New Posts  All Forums:Forum Nav:

Skis or boots? - Page 2

post #31 of 57
nolo:

When I talk with friends or folks in the office I usually ask them to consider their level of dedication ...... in real terms.

Where are you now? Where do you want to be? How much work are you actually able to spend to get there? How much have you skied this year?

As you can imagine, each answer will be quite different.
post #32 of 57
Here is somthing surely within anyones budget!

http://cgi.ebay.com/ws/eBayISAPI.dll...tem=1844501520

He he he he [img]tongue.gif[/img]
post #33 of 57
New means something different in Rhode Island, as do most things. I know, I lived in Providence for 3 1/2yrs. New REALLY means something different in Pawtucket or Olneyville. Trust me. :
post #34 of 57
If I can make a few assumptions I will assume the skier has a “reasonable” pair of boots and skis so I would save the “big” bucks and have the current boots fitted by a tech and purchase a nice pair of foot beds. That would be my vote. Of course they wont look so pretty as a nice new pair of skis and the vast majority will purchase skis, inexpensive bindings, cheap poles, and then even cheaper boots.

I work in the shop on and off and if the customer can’t afford what they really need I send them to a swap or to a forlorn instructor I know that wants to off load rep equipment like nolo. (We should charge for advertising nolo)
[img]smile.gif[/img]
post #35 of 57
Swonger is a bootguy here in Los Angeles. He has a shop off Ventura Blvd. In The Valley.

here

[ July 19, 2002, 07:18 AM: Message edited by: ryan ]
post #36 of 57
A bit off the topic but.....

You can expect a lot more "bang for the buck" if you buy boots from the fitter and get the "fitting" as part of the purchase. If you buy some yard sale boots and then go in to get fitted at the hourly / service rate, you may expect to pay a lot and may get second class service as well. I would hate to have $400 bucks worth of foot beds and boot fitting into a 5 year old pair of cheap boots. True, a "good" fitter would look to you as a prespective customer of new boots based on your satisfaction. But geeze, why push it? Just tell the boot fitter your budget and go with the recomendation.
Foot beds are always "extra"$$, but boots without them feel like a hard floor instead of a kid glove.

CalG
post #37 of 57
Thread Starter 
$400 for footbeds and fitting? That's crazy. If that's what the boot doctors in your area are charging, no wonder people balk at getting their boots worked on.
post #38 of 57
Ok, I didn't see this topic until right now...

hehe, I love nolo saying "It seemed like a good topic to spin off, and I hope BK doesn't mind getting all this advice."

Yeah, I sure don't mind lol. I love getting all this advice. It's very very cool.

Ok, Yes, obviously this topic is about me and my decisions...thing is, as far as I can tell, my boots are fine...? I don't notice any problems/issues? Does it feel nice to take them off at the end of the day? Hell yeah, but I don't know anyone that doesn't think that (cept nolo was it?)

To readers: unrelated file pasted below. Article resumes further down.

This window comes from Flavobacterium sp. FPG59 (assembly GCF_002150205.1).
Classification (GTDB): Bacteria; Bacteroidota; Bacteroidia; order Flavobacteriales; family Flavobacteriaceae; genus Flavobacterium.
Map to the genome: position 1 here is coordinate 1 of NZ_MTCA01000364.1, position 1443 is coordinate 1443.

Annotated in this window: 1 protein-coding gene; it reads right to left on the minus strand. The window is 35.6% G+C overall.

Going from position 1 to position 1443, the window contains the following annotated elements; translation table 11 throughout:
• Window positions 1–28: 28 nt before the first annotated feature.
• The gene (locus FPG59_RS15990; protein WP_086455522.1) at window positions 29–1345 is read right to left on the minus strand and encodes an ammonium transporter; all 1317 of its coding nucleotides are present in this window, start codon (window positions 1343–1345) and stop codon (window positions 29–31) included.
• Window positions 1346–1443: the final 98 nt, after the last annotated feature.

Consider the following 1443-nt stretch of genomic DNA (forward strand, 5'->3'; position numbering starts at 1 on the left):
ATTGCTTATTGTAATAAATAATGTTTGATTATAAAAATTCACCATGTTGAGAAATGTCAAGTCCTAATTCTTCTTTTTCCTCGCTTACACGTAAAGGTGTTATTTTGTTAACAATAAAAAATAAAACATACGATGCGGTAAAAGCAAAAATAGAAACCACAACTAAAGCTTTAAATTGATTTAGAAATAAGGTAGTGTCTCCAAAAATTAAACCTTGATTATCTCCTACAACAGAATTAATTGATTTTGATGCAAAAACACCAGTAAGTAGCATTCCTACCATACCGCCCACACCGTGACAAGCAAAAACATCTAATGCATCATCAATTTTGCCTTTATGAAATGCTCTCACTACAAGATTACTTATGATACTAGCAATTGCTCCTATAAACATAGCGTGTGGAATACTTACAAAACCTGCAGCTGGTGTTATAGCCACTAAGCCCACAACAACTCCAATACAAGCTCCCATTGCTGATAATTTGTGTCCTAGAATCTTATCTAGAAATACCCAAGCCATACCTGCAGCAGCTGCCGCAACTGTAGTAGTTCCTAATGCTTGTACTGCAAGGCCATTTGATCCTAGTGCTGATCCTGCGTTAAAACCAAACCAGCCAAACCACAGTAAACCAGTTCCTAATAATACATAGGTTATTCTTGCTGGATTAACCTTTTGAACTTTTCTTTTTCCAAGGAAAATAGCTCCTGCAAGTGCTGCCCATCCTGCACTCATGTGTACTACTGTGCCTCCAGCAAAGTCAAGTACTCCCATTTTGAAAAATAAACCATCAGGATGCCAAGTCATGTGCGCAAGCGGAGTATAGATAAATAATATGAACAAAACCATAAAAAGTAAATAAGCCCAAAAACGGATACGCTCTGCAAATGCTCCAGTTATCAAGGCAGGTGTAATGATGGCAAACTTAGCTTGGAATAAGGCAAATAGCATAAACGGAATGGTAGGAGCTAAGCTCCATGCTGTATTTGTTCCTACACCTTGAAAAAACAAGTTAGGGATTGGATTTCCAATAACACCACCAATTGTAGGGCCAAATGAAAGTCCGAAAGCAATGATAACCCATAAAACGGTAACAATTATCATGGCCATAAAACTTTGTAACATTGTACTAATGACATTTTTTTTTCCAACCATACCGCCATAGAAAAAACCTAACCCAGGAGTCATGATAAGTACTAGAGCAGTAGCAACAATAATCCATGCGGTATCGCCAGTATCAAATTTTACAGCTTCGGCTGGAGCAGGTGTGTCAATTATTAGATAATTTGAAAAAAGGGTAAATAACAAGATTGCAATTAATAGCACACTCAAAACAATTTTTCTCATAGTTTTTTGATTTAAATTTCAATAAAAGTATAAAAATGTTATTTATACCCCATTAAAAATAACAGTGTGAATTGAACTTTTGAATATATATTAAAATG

They don't hurt, but nolo says the allignment is bad or something...I don't know what he means by that.

I live in minneapolis...anyone know anyone around here?

If I can get a deal on skis (either at a ski shop or ebay or whatever) there is a great possibility I could do both.

What about just getting footbeds? Would they transfer over to new boots if I got them?

Man, you guys are full of so much good advice.
post #39 of 57
Oh, here's the link to the original topic that spurred this, it has like 8 videos of my skiing if you wanna see it for yourself...

LINK

I would look at the whistler1, four, and alta2 I guess to get a feeling of my skiing. In alta 2 i'm on the right.

[ July 19, 2002, 09:39 AM: Message edited by: bicyclekick ]
post #40 of 57
Quote:
Originally posted by nolo:
$400 for footbeds and fitting? That's crazy. If that's what the boot doctors in your area are charging, no wonder people balk at getting their boots worked on.
Well, I paid about $800 (actually, I think more like $850) for a pair of $400 boots and bootfitting at Green Mountain Orthotics Lab. Was it too much money? I dont know, maybe. Was it the best $800 I've ever spent on ski equipment? Hell yes. I might even do it again this year. The boots are not perfect, but I think Ive learned enough from them that now I can get boots that will allow me to ski pain free all the time.
post #41 of 57
I believe I paid just over $800 with a discount on my Rossi Race 1's, custom beds and custom fit two seasons ago. It was me who dosn't feel the need to rip my boots off at the end of the day. If that says something about my comfort level on the hill, as it should, I will do it again next pair of boots I buy. But, if you boot fits, pick up the skis. Waste of money, not in my mind.
post #42 of 57
Alright, I double posted. Heres the deal, thought we would still be able to delete individual posts, but not entire threads? Guess I was wrong. Anyway, to any of the moderators, please feel free to delete this if you so choose.